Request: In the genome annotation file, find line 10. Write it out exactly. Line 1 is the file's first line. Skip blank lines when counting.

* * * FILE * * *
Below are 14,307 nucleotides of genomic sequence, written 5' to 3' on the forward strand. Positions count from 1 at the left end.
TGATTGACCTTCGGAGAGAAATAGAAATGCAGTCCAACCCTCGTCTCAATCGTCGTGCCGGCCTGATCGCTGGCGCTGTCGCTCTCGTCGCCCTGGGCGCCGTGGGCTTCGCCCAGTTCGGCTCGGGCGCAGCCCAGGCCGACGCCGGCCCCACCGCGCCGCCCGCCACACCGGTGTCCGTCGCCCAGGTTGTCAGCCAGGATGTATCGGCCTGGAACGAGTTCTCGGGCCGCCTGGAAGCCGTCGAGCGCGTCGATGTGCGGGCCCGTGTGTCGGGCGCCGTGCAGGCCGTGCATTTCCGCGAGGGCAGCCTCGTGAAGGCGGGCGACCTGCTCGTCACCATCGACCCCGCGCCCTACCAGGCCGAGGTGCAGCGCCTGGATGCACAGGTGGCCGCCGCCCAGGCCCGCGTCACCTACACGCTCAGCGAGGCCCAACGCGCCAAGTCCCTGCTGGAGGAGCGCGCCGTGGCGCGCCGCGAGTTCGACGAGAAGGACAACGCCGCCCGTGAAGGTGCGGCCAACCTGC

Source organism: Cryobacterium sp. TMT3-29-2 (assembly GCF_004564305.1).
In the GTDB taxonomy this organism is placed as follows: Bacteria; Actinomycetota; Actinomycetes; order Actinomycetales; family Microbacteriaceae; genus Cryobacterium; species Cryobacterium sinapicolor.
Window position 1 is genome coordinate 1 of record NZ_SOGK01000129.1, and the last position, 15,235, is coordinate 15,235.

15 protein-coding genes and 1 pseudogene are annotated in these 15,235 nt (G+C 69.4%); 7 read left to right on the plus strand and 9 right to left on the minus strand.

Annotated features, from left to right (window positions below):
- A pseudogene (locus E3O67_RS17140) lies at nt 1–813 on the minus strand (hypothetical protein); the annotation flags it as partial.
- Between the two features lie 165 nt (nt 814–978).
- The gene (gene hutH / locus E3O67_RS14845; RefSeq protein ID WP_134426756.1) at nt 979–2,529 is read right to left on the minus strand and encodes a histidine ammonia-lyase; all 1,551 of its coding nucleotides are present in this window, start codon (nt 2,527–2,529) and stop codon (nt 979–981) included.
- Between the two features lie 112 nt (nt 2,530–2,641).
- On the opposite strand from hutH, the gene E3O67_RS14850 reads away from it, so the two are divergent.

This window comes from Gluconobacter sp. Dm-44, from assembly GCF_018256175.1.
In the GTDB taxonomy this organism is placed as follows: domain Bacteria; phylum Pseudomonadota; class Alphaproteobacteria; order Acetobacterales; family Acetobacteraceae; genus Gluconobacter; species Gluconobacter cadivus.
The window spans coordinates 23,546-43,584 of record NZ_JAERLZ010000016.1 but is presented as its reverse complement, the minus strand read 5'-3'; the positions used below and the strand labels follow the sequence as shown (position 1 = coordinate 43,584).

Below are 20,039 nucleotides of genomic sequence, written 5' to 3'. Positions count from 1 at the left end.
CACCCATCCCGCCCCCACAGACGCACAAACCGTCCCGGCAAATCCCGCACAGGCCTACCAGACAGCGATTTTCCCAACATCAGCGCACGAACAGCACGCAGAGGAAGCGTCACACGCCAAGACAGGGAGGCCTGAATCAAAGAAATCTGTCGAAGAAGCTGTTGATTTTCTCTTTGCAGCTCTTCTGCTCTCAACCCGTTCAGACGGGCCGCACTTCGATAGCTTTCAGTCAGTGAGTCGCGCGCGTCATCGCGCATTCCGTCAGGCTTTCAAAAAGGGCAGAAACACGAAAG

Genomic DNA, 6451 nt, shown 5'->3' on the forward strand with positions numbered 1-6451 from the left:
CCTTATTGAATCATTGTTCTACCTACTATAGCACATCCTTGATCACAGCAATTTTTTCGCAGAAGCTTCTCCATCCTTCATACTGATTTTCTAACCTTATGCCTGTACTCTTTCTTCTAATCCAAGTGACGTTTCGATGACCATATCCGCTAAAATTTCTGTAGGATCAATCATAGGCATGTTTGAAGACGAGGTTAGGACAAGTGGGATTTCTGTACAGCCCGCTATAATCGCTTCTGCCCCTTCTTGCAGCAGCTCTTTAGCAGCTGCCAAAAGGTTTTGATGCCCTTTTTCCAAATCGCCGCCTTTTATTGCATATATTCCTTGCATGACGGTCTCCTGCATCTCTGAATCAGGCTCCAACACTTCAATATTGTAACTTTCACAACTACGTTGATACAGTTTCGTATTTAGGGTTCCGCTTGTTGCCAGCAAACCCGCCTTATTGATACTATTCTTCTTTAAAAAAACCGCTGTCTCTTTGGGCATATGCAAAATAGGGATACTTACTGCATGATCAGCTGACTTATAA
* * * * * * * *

- The gene (gene hutH / locus E3O67_RS14845; RefSeq protein ID WP_134426756.1) at nt 979–2,529 is read right to left on the minus strand and encodes a histidine ammonia-lyase; all 1,551 of its coding nucleotides are present in this window, start codon (nt 2,527–2,529) and stop codon (nt 979–981) included.